Both words deal with the body. They have similar spellings and the even sound somewhat similar. No wonder people mix up corporal and corporeal! However, their meanings are discrete. We’ll help you figure out how to use these words correctly so you’ll sound knowledgeable, not confused.
Corporal actually has three main definitions, but only two of them add to the corporal and corporeal mix-up. The irrelevant definition relates to army rankings. The following definitions cause confusion.
- What is corporal affects the body.
- A cloth on which elements of the Eucharist are placed.
So both meanings deal with body connotations and spiritual connotations.
Something that is corporeal relates to having a body or has a body or (in a law context) is tangible. Corporeal is often used to stress that something has a body and is not a spirit or spiritual. It is mortal. The word is more often used in literature or even religious writings.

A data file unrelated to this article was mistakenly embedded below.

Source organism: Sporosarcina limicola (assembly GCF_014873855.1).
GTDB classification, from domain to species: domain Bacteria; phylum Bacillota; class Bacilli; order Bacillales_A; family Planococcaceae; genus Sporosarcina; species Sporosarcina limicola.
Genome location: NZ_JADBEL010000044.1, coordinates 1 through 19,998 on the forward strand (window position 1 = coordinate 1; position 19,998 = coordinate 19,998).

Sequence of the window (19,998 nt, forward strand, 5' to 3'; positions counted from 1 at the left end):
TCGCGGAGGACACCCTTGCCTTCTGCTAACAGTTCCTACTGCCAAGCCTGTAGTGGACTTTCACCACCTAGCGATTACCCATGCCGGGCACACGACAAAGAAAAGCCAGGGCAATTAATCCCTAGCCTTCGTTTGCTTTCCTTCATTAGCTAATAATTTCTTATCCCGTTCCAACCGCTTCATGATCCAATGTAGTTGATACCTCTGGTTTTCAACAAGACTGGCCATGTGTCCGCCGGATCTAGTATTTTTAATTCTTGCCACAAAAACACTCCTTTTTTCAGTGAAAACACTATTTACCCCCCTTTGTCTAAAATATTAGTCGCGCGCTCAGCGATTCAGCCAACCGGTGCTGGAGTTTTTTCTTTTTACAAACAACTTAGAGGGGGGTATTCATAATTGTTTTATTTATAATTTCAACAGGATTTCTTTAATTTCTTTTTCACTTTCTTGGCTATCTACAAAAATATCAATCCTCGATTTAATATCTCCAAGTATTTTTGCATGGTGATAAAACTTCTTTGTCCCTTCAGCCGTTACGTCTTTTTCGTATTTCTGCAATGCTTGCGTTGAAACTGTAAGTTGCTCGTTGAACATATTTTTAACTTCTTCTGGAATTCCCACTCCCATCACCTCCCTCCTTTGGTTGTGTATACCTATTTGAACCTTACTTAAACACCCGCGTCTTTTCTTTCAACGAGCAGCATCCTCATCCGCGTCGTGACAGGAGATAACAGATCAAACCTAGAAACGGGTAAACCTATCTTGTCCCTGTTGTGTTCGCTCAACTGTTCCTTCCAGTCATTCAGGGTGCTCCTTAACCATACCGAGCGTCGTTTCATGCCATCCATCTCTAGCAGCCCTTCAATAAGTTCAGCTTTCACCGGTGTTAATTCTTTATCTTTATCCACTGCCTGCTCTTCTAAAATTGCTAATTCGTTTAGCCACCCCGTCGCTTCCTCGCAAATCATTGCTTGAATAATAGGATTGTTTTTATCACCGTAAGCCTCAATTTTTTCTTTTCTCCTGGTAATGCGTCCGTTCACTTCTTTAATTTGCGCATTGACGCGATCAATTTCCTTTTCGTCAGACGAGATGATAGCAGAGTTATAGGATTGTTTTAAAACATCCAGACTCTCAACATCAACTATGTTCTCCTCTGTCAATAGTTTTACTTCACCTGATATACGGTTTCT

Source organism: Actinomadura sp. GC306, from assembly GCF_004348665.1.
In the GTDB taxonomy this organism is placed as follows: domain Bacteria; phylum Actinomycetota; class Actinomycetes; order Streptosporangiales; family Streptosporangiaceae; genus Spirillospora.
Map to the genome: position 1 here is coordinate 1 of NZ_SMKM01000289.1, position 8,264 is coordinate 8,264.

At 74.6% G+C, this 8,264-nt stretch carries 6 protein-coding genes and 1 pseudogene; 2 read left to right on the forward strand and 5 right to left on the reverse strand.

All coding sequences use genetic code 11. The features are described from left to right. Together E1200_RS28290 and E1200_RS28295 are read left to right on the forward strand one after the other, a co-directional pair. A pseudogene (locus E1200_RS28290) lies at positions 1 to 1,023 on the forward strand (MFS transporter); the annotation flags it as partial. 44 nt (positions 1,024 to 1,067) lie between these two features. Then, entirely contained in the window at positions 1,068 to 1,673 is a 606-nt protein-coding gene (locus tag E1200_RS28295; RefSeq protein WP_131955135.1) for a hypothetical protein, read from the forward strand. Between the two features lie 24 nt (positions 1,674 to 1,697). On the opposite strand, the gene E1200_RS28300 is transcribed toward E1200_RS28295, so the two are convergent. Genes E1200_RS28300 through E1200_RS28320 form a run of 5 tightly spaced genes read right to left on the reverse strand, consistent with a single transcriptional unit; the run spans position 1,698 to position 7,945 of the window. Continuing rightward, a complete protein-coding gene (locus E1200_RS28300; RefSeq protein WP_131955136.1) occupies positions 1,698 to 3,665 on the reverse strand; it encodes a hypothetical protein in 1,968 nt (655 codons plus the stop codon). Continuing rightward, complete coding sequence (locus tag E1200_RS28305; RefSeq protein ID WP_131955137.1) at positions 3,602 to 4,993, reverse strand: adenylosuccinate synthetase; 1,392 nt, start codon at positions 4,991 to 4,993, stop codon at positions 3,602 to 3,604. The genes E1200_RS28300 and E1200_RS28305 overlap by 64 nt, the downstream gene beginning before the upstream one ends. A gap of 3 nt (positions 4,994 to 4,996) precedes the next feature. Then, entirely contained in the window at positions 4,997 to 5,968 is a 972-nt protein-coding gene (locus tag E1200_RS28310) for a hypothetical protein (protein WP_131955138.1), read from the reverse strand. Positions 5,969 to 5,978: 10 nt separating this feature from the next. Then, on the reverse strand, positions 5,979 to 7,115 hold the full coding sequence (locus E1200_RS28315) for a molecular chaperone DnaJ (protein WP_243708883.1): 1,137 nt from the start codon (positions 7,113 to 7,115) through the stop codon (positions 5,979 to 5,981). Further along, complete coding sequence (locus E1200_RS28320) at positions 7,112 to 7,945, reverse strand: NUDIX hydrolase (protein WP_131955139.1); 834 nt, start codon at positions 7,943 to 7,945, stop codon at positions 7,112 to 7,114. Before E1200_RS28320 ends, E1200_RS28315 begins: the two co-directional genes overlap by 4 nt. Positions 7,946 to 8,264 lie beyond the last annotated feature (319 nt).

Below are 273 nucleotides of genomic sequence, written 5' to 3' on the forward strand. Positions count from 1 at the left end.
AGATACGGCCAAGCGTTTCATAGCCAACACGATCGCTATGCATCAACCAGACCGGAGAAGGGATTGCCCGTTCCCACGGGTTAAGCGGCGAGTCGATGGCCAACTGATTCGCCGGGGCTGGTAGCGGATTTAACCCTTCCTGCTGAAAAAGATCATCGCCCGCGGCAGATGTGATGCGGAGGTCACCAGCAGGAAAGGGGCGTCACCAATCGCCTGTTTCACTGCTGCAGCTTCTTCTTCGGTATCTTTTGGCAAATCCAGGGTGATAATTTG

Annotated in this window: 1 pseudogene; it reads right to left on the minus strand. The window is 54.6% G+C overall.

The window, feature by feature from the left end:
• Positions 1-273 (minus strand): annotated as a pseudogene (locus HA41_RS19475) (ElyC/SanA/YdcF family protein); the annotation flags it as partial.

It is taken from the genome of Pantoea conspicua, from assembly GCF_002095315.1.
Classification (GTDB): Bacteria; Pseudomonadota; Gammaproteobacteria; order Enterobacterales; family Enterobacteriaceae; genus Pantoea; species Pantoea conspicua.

So the meanings also have strong body connotations and spiritual connotations. Hence, the general confusion.
Their Usage And Some Examples
The use of corporal punishment, such as spanking, in schools has been banned in many countries.
– Corporal punishment means that the punishment affects the body. In this case, spanking would definitely affect the body. Ouch.
Ghosts aren’t real. Whatever you saw had a corporeal existence.
– Ghosts don’t have bodies, so they couldn’t have a corporeal existence.
Corporal and corporeal have been synonymous at various points in the past. They’ve also swapped definitions a few times in history as well. Language is inconsiderate like that. Today, though, it’s important that you make the distinction between their meanings and use them correctly.
Hopefully that clears up the confusion. Until next time, read up on another set of commonly confused words.